“Domain Specific Languages” by Martin Fowler

In 2011, Martin Fowler wrote “Domain Specific Languages” published by Addison-Wesley. Examples of domain specific languages you might have encountered before are regular expression specifications, Makefiles, Direct3D’s high level shader language (HLSL), OpenGL’s GL shader language (GLSL), the Wavefront object file format (.obj) or input specifications to the compiler tools lex (.l) and yacc (.y). Fowler defines a domain specific language as “a computer programming language of limited expressiveness focused on a particular domain.” Domain specific languages (DSLs) have been around for a long time, but to date there hasn’t been any general treatment of the techniques and characteristics of DSLs in general, as opposed to the traits of a particular DSL. Fowler’s book is a good first entry.

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“Heaven and Earth” by Ian Plimer

“Heaven and Earth: Global Warming, the Missing Science” by Ian Plimer is a multidisciplinary synthesis of scientific research around the questions raised by the theory of anthropogenic global warming. Anthropogenic global warming is the theory that changes in climate are due to the activities of the civilization of mankind.

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“Mining the Sky” by John S. Lewis

“Mining the Sky: Untold Riches from the Asteroids, Comets and Planets” by John S. Lewis is the story of how every human being on Earth and their descendents can live like kings if we only try. The book opens with a quote from William Jennings Bryan:

Destiny is not a matter of chance—
it is a matter of choice.
It is not a thing to be waited for—
it is a thing to be achieved.

That, quite simply, is a summary of where we are today. Just as we chose to “go to the Moon and do the other things”, we can choose to expand the horizon of human existence beyond this one blue marble and bring the riches of the solar system to our feet, or we can stay outside the store looking through the glass at the toys we will never have.

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“Xcode 3 Unleashed” by Fritz Anderson

My first exposure to Macintosh programming was with THINK’s Lightspeed Pascal in 1988. I was a graduate student at the University of Utah and the teaching assistant for the introduction programming course using Pascal. The student machines were Mac SEs running Macintosh System 2. Pascal provides a fairly encapsulated runtime environment to simplify its use in teaching programming, so it wasn’t really “Macintosh programming” although you could interact with the toolbox if desired.

Twenty years later, I find myself working at a digital content company and our content creation applications support both Windows and Mac OS X as a customer platform. While we largely rely on UI toolkits to isolate our applications from UI differences between platforms, we still need to build and debug code on Mac OS X. All of this work is done in Xcode. I was in a weird situation: I needed to know how to use Xcode, but I didn’t need to know how to program Mac native applications. I needed a book that would tell me about Xcode and how to accomplish typical developer tasks in it, but I didn’t need a book that would spend too much time on Objective C, Carbon APIs, Cocoa APIs and other Macintosh specific coding tasks. “Xcode 3 Unleashed” by Fritz Anderson is just the book I needed.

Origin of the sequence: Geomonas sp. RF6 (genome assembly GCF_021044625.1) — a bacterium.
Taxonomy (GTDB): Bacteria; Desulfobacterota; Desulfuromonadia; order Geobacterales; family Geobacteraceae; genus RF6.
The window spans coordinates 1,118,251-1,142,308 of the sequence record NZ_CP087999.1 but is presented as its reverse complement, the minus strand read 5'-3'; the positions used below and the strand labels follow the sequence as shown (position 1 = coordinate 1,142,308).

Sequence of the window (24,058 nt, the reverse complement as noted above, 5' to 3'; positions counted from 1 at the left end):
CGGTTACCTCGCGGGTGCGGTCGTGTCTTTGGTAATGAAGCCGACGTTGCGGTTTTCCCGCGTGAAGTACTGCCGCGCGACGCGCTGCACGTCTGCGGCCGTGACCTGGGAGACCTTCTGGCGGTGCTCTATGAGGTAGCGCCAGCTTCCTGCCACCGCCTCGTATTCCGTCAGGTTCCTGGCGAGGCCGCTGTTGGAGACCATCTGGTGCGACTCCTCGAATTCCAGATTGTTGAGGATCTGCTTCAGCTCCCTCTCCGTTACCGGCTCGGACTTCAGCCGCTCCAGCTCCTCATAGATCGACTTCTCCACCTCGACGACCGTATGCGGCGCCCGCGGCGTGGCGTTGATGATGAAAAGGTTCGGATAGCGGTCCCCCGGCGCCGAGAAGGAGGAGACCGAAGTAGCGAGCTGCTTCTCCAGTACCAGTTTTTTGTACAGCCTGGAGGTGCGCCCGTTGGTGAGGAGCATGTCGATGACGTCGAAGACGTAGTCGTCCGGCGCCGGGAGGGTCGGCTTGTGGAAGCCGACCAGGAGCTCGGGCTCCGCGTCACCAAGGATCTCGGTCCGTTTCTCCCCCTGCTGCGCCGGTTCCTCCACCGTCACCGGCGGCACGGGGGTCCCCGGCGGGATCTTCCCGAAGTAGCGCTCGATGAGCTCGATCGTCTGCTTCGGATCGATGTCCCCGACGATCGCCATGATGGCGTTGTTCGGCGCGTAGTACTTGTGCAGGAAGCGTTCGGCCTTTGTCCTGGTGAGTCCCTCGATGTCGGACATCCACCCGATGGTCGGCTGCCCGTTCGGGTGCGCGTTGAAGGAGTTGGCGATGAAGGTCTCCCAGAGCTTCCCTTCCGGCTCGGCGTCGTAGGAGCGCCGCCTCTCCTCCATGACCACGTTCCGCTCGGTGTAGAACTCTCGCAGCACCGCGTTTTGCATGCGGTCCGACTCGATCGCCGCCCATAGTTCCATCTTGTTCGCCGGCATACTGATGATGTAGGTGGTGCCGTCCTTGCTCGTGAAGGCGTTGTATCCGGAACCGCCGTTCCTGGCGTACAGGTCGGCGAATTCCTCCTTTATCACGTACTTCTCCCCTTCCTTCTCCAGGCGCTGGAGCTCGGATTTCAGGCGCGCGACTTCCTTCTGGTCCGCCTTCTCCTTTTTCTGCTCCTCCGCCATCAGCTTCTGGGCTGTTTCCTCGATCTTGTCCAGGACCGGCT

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“Effective C++”, 3rd edition by Scott Meyers

Effective C++

"Effective C++", 3rd ed.

At the last agile roundtable, I picked up a copy of Effective C++: 55 Specific Ways to Improve Your Programs and Designs, 3rd edition, by Scott Meyers. There are some programming books that I read in chunks over time, like Design Patterns, or Refactoring and then there are books that I prefer to absorb in one big intellectual gulp. “Effective C++” is in the latter category.

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“Polygonal Modeling: Basic and Advanced Techniques” by Mario Russo

I’ve been working as a programmer for 30 years and in computer graphics for 20 years. During that time I’ve learned a lot about all the fancy ways that graphics hardware draws triangles. However, working on the technical rendering side of things kept me away from the artistic side of things and creates a certain distance between myself as a software engineer and an artist/content creator as a user of my software. I wanted to read a book that would teach me about polygonal modeling from a content creator’s perspective. “Polygonal Modeling: Basic and Advanced Techniques” by Mario Russo is a great book that filled in the gap for me.

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“Professional Assembly Language” by Richard Blum

I’ve been looking for a good x86 assembly language book for some time.  First, I picked up “Assembly Language Step-by-Step” by Jeff Duntemann (ISBN 0471578142) for cheap as a remainder.  I wasn’t too impressed with that book, mostly because it was a little too short on details, the coverage was oriented towards 16-bit instructions and DOS and the writing style was a little too chatty for my tastes.  It seems that because assembly language is riddled with machine details, authors feel the need to be chatty to get the reader past the details.  Speaking for myself, I’d rather they just went into the details and left the chitchat for cocktail parties.

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“Working Effectively with Legacy Code” by Michael C. Feathers

I’ve just finished reading “Working Effectively with Legacy Code” by Michael C. Feathers.  This is a book that explains a variety of strategies and techniques for transforming a code base without unit tests to a code base with unit tests.  Unit tests are small, quick tests of software components that validate their behavior. 

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